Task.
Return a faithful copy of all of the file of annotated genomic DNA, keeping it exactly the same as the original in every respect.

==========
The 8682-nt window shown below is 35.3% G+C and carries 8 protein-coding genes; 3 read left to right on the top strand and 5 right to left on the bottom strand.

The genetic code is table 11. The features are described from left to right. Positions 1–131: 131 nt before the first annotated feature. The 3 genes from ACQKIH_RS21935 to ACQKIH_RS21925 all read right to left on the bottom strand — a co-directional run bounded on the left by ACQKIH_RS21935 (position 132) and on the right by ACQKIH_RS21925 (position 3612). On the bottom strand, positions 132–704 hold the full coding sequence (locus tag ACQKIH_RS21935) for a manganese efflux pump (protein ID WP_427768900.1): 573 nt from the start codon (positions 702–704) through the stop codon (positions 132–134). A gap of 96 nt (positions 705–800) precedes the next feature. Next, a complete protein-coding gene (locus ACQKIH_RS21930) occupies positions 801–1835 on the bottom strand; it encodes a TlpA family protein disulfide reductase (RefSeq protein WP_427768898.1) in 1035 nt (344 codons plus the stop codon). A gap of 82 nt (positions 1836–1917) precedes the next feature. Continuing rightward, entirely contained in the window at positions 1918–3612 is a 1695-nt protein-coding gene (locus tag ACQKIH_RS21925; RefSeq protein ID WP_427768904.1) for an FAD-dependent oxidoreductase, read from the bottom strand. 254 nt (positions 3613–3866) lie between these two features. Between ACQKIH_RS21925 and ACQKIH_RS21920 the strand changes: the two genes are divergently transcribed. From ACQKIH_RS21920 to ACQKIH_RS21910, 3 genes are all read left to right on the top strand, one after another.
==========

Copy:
The 8682-nt window shown below is 35.3% G+C and carries 8 protein-coding genes; 3 read left to right on the top strand and 5 right to left on the bottom strand.

The genetic code is table 11. The features are described from left to right. Positions 1–131: 131 nt before the first annotated feature. The 3 genes from ACQKIH_RS21935 to ACQKIH_RS21925 all read right to left on the bottom strand — a co-directional run bounded on the left by ACQKIH_RS21935 (position 132) and on the right by ACQKIH_RS21925 (position 3612). On the bottom strand, positions 132–704 hold the full coding sequence (locus tag ACQKIH_RS21935) for a manganese efflux pump (protein ID WP_427768900.1): 573 nt from the start codon (positions 702–704) through the stop codon (positions 132–134). A gap of 96 nt (positions 705–800) precedes the next feature. Next, a complete protein-coding gene (locus ACQKIH_RS21930) occupies positions 801–1835 on the bottom strand; it encodes a TlpA family protein disulfide reductase (RefSeq protein WP_427768898.1) in 1035 nt (344 codons plus the stop codon). A gap of 82 nt (positions 1836–1917) precedes the next feature. Continuing rightward, entirely contained in the window at positions 1918–3612 is a 1695-nt protein-coding gene (locus tag ACQKIH_RS21925; RefSeq protein ID WP_427768904.1) for an FAD-dependent oxidoreductase, read from the bottom strand. 254 nt (positions 3613–3866) lie between these two features. Between ACQKIH_RS21925 and ACQKIH_RS21920 the strand changes: the two genes are divergently transcribed. From ACQKIH_RS21920 to ACQKIH_RS21910, 3 genes are all read left to right on the top strand, one after another.